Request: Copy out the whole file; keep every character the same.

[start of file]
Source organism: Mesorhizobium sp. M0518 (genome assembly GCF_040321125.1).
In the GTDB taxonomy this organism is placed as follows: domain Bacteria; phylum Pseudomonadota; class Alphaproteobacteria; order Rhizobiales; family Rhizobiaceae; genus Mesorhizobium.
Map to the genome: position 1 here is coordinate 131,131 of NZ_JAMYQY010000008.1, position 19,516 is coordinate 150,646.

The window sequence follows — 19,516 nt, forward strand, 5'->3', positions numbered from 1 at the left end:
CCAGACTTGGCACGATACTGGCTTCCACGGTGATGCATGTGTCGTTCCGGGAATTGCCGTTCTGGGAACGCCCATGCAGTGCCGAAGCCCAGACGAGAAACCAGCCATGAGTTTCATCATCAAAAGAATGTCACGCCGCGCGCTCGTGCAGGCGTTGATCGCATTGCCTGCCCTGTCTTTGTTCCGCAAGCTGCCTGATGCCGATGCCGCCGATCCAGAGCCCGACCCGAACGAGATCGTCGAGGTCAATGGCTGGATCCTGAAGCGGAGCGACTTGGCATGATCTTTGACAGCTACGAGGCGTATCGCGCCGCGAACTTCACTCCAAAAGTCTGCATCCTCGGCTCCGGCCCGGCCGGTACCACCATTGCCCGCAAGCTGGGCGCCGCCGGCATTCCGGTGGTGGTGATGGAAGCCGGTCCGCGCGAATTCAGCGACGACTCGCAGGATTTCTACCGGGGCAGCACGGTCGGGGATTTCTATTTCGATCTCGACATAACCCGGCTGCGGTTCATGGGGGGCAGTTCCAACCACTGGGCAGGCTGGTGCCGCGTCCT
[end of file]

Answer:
Source organism: Mesorhizobium sp. M0518 (genome assembly GCF_040321125.1).
In the GTDB taxonomy this organism is placed as follows: domain Bacteria; phylum Pseudomonadota; class Alphaproteobacteria; order Rhizobiales; family Rhizobiaceae; genus Mesorhizobium.
Map to the genome: position 1 here is coordinate 131,131 of NZ_JAMYQY010000008.1, position 19,516 is coordinate 150,646.

The window sequence follows — 19,516 nt, forward strand, 5'->3', positions numbered from 1 at the left end:
CCAGACTTGGCACGATACTGGCTTCCACGGTGATGCATGTGTCGTTCCGGGAATTGCCGTTCTGGGAACGCCCATGCAGTGCCGAAGCCCAGACGAGAAACCAGCCATGAGTTTCATCATCAAAAGAATGTCACGCCGCGCGCTCGTGCAGGCGTTGATCGCATTGCCTGCCCTGTCTTTGTTCCGCAAGCTGCCTGATGCCGATGCCGCCGATCCAGAGCCCGACCCGAACGAGATCGTCGAGGTCAATGGCTGGATCCTGAAGCGGAGCGACTTGGCATGATCTTTGACAGCTACGAGGCGTATCGCGCCGCGAACTTCACTCCAAAAGTCTGCATCCTCGGCTCCGGCCCGGCCGGTACCACCATTGCCCGCAAGCTGGGCGCCGCCGGCATTCCGGTGGTGGTGATGGAAGCCGGTCCGCGCGAATTCAGCGACGACTCGCAGGATTTCTACCGGGGCAGCACGGTCGGGGATTTCTATTTCGATCTCGACATAACCCGGCTGCGGTTCATGGGGGGCAGTTCCAACCACTGGGCAGGCTGGTGCCGCGTCCT